NEW YORK - Crude oil prices and a gauge of global equity markets edged higher on Monday as lockdowns eased, with the Nasdaq setting a record closing high, but sentiment remained tenuous as coronavirus infections continued to rise.
The dollar fell and higher risk currencies, including the Australian dollar, jumped as investors weighed improving economic data against the prospect of new business shutdowns if a second wave of the pandemic gains force.
Gold prices climbed 1% to hit the highest in more than a month as investors took refuge in the safe haven.
Coronavirus cases are soaring in several major countries, with "worrying increases" in Latin America, especially Brazil, the World Health Organization said. More than 183,000 new cases around the world were reported on Sunday, the biggest daily tally since the outbreak started in December, WHO chief Tedros Adhanom Ghebreyesus said.
MSCI's broadest index of shares across the globe rose 0.36% and has gained more than 40% since its March lows on hopes that the worst of the pandemic was over.
But emerging market stocks lost 0.08% and the pan-European STOXX 600 index closed down 0.76% on signs of a resurgence in coronavirus cases in Germany.
On Wall Street, the Dow Jones Industrial Average rose 153.5 points, or 0.59%, to 26,024.96 and the S&P 500 gained 20.12 points, or 0.65%, to 3,117.86. The Nasdaq Composite added 110.35 points, or 1.11%, to 10,056.48, a record close, as shares of Apple Inc hit an all-time peak.
Investors nonetheless edged into perceived safe-haven assets like U.S. government bonds. Benchmark 10-year U.S. Treasury notes rose 0.1 basis point to yield 0.7102%.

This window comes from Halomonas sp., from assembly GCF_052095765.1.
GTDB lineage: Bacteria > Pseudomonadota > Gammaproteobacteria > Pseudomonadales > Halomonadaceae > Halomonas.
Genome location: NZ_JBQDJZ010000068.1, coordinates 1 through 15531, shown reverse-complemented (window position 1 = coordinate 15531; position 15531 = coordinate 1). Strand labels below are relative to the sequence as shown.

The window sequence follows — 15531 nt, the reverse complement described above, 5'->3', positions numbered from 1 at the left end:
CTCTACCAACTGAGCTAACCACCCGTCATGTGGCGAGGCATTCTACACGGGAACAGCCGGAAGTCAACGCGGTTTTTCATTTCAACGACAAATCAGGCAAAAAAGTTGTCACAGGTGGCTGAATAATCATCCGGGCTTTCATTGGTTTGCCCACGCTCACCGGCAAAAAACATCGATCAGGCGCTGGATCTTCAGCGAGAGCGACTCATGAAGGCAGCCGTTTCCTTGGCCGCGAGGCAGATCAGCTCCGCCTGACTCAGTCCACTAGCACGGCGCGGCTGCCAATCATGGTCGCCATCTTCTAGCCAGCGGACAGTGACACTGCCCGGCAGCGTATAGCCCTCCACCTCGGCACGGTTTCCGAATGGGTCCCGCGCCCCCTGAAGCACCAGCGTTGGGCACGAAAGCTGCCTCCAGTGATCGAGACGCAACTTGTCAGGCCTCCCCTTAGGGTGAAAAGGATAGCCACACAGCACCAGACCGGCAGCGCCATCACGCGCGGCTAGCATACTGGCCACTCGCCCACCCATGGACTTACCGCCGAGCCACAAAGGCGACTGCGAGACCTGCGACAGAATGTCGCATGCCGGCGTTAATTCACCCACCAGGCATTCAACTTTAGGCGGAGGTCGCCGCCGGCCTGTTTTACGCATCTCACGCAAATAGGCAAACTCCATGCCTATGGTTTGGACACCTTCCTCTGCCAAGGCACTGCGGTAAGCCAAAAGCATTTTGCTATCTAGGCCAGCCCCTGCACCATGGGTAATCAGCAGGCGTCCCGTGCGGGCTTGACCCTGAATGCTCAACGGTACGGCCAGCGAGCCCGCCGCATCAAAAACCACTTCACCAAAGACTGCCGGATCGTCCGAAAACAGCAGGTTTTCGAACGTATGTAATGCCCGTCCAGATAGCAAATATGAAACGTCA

The dollar index fell 0.659%, with the euro up 0.75% to $1.1259. The Japanese yen strengthened 0.07% versus the greenback at 106.91 per dollar.
Credit rating agency Moody's warned that the stimulus measures will leave advanced economies with much higher debt than they accumulated during the last financial crisis.
"Government debt/GDP ratios will rise by around 19 percentage points, nearly twice as much as in 2009 during the (global financial crisis)... the rise in debt burdens will be more immediate and pervasive, reflecting the acuteness and breadth of the shock posed by the coronavirus," Moody's said.
Oil rose about 2% on tighter supplies from major producers and as coronavirus lockdowns continued to ease, but gains were capped by worries that a worldwide rise in new infections might stall a recovery in fuel demand.
Brent oil futures, the international benchmark, rose 89 cents to settle at $43.08 a barrel. U.S. crude futures settled up 71 cents at $40.46.
U.S. gold futures settled 0.8% higher at $1,766.40 an ounce.